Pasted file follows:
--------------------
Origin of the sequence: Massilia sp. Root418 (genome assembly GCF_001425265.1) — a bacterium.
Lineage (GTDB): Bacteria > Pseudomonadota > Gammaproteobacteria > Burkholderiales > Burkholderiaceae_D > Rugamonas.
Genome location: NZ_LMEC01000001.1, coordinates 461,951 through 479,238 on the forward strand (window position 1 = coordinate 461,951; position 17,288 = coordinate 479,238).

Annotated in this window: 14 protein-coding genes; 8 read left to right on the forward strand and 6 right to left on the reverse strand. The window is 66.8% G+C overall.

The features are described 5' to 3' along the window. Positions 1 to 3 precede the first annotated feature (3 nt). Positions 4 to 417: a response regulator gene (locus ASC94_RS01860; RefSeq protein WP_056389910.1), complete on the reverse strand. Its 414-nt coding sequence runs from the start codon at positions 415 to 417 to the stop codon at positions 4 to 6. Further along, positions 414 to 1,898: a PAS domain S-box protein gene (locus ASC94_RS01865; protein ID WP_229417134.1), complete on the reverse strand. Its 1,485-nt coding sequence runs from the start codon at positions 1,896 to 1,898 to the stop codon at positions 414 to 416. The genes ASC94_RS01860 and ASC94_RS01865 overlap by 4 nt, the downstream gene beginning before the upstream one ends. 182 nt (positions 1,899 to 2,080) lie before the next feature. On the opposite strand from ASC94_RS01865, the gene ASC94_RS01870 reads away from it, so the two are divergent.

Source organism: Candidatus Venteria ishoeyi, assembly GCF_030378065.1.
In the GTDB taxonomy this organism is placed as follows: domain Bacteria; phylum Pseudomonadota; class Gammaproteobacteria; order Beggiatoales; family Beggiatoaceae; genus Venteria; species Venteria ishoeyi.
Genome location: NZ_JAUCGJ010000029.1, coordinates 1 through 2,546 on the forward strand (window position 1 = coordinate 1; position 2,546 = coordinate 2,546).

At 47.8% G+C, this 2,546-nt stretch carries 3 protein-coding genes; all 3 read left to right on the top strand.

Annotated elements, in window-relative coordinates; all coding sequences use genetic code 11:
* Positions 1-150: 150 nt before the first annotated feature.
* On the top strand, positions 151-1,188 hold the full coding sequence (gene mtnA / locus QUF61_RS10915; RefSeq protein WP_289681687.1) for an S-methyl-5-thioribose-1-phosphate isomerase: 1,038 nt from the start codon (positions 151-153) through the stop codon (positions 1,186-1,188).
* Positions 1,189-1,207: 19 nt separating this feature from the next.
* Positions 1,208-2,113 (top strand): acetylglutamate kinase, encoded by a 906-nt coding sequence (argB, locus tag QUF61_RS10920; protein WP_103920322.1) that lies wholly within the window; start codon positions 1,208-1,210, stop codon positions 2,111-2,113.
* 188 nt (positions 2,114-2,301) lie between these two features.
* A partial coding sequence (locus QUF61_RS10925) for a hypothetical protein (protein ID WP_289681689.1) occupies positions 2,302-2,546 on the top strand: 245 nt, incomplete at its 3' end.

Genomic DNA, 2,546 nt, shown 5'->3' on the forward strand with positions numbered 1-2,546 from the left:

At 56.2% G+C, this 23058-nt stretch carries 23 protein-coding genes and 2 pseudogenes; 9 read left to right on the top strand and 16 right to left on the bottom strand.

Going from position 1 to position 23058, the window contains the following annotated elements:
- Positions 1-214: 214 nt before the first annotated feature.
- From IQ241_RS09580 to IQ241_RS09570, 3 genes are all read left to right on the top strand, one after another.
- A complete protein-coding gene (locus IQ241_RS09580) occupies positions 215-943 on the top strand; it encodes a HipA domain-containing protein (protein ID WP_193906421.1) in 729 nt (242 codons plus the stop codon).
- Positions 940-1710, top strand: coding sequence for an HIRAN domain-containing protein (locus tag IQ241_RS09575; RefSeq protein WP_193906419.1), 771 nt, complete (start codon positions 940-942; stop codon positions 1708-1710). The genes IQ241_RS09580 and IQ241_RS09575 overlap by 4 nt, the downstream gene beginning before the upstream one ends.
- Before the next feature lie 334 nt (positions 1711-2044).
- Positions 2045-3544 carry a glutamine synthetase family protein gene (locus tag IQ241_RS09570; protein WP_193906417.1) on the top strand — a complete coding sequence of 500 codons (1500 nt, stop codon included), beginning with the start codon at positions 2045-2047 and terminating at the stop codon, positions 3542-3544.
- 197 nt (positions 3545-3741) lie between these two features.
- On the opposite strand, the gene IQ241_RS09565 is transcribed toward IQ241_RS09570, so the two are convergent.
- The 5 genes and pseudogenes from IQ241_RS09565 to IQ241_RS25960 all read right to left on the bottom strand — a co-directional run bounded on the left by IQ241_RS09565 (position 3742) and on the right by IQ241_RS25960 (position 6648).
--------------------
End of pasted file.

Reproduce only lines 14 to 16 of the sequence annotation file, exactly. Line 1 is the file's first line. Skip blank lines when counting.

* Positions 1,208-2,113 (top strand): acetylglutamate kinase, encoded by a 906-nt coding sequence (argB, locus tag QUF61_RS10920; protein WP_103920322.1) that lies wholly within the window; start codon positions 1,208-1,210, stop codon positions 2,111-2,113.
* 188 nt (positions 2,114-2,301) lie between these two features.
* A partial coding sequence (locus QUF61_RS10925) for a hypothetical protein (protein ID WP_289681689.1) occupies positions 2,302-2,546 on the top strand: 245 nt, incomplete at its 3' end.